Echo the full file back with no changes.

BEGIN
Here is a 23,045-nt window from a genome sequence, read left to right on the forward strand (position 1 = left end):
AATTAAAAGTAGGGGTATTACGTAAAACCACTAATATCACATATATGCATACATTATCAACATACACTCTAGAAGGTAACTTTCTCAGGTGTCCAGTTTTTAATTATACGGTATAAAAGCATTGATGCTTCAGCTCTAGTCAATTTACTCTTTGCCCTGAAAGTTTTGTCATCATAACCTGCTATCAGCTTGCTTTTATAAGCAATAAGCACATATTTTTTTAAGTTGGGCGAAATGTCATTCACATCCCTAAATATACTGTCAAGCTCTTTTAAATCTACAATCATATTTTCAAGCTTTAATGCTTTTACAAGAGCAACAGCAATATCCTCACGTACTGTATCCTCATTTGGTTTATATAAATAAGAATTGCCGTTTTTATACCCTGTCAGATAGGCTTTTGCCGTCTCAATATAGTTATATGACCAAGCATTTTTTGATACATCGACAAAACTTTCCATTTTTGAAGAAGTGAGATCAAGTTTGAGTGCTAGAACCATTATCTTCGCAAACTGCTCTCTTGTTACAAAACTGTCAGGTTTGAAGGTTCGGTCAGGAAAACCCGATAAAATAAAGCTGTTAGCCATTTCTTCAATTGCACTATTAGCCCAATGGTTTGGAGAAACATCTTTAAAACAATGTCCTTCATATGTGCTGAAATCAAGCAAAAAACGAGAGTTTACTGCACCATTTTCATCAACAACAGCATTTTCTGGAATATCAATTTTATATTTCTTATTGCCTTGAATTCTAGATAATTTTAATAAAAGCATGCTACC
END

Here is a 23,045-nt window from a genome sequence, read left to right on the forward strand (position 1 = left end):
AATTAAAAGTAGGGGTATTACGTAAAACCACTAATATCACATATATGCATACATTATCAACATACACTCTAGAAGGTAACTTTCTCAGGTGTCCAGTTTTTAATTATACGGTATAAAAGCATTGATGCTTCAGCTCTAGTCAATTTACTCTTTGCCCTGAAAGTTTTGTCATCATAACCTGCTATCAGCTTGCTTTTATAAGCAATAAGCACATATTTTTTTAAGTTGGGCGAAATGTCATTCACATCCCTAAATATACTGTCAAGCTCTTTTAAATCTACAATCATATTTTCAAGCTTTAATGCTTTTACAAGAGCAACAGCAATATCCTCACGTACTGTATCCTCATTTGGTTTATATAAATAAGAATTGCCGTTTTTATACCCTGTCAGATAGGCTTTTGCCGTCTCAATATAGTTATATGACCAAGCATTTTTTGATACATCGACAAAACTTTCCATTTTTGAAGAAGTGAGATCAAGTTTGAGTGCTAGAACCATTATCTTCGCAAACTGCTCTCTTGTTACAAAACTGTCAGGTTTGAAGGTTCGGTCAGGAAAACCCGATAAAATAAAGCTGTTAGCCATTTCTTCAATTGCACTATTAGCCCAATGGTTTGGAGAAACATCTTTAAAACAATGTCCTTCATATGTGCTGAAATCAAGCAAAAAACGAGAGTTTACTGCACCATTTTCATCAACAACAGCATTTTCTGGAATATCAATTTTATATTTCTTATTGCCTTGAATTCTAGATAATTTTAATAAAAGCATGCTACC